Facing Zoom Fatigue

Remember the days when we had time before and after a meeting to prepare and process? There was no such thing as “Zoom fatigue” back then, and oh it seems a distant memory!

People are experiencing Zoom fatigue due to full days of back to back online meetings.
Photo by Chris Montgomery on Unsplash

With all the virtual meetings of the last few months, I’m starting to forget the rhythm of the pre-pandemic work day. While I prefer in-person meetings, I am becoming more comfortable conducting business remotely. 

Building a New Normal

There is really no choice! We spend our days now on Zoom or FaceTime because it’s the only way to be with others, safely. 

Recently, I had a conversation with some colleagues about how we are so much more tired at the end of a day now. And yet, we haven’t gone anywhere!

So why are we so tired? 

Understanding Where Energy Comes From

I posed this question to a colleague who specializes in Co-Parenting counseling, Jordana Wolfson. A social worker, Jordana explained that it takes a lot of energy to participate in virtual meetings because we cannot pull energy from others in the room.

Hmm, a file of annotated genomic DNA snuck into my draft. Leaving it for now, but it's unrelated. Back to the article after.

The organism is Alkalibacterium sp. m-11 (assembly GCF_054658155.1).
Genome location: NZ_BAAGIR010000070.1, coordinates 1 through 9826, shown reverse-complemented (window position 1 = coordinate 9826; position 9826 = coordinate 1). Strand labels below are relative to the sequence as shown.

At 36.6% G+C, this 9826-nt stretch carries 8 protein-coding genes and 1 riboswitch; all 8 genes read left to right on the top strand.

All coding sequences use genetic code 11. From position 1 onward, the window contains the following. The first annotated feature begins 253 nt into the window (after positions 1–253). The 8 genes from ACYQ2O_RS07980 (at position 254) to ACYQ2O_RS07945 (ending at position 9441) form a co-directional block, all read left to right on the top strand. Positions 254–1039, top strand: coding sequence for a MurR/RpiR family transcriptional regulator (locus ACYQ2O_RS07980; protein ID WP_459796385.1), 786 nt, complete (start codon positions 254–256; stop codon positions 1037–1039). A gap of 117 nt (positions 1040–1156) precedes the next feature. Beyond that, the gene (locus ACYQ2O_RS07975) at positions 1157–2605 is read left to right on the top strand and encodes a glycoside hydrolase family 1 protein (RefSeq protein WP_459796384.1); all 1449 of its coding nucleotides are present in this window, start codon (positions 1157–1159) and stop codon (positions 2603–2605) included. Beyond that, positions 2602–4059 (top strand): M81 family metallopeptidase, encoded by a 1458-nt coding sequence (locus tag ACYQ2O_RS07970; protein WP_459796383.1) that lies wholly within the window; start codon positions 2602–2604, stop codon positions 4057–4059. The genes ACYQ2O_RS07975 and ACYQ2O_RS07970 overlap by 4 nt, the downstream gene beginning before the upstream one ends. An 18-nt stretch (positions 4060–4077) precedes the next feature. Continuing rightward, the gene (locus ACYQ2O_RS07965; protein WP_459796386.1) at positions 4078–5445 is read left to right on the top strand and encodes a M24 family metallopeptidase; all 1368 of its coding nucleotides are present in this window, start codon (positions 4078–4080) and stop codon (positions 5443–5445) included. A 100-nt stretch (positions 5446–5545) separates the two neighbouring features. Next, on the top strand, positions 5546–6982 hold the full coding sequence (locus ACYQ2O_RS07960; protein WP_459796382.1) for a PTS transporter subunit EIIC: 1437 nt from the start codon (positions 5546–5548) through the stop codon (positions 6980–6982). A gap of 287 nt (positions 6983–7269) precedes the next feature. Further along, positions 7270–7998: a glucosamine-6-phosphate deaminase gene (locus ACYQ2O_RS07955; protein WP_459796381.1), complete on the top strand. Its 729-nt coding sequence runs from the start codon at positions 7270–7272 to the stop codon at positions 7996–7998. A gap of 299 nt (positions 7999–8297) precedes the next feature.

Jordana Wolfson explains Zoom fatigue from a social worker perspective
Jordana Wolfson, social worker
Co-Parenting Solutions LLC

People-to-people interactions have an energy that we miss when we sit alone at the dining room table. That’s why co-working spaces like WeWork became so popular. 

Millennials and Gen Z professionals were already comfortable working remotely. They were good at staying connected with friends across the country via video chat. Professionals of a certain age (like me!) did not grow up with this.

Drained by Zoom fatigue, we are realizing just how much energy we draw from being in the same space as others. 

Will This Be Our New Normal?

This may be a new face of work going forward, even after the pandemic ends. But we must find ways to fuel daily energy without depending on others in the room. 

Maybe the new normal will be more about balance – finding a balance between working from home and being at the office, spending time with family and friends versus being a workaholic, eating out vs. eating at home.

Perhaps we’ll be more selective with how we choose to spend our time, drawing energy less from the work day and more from life itself. 

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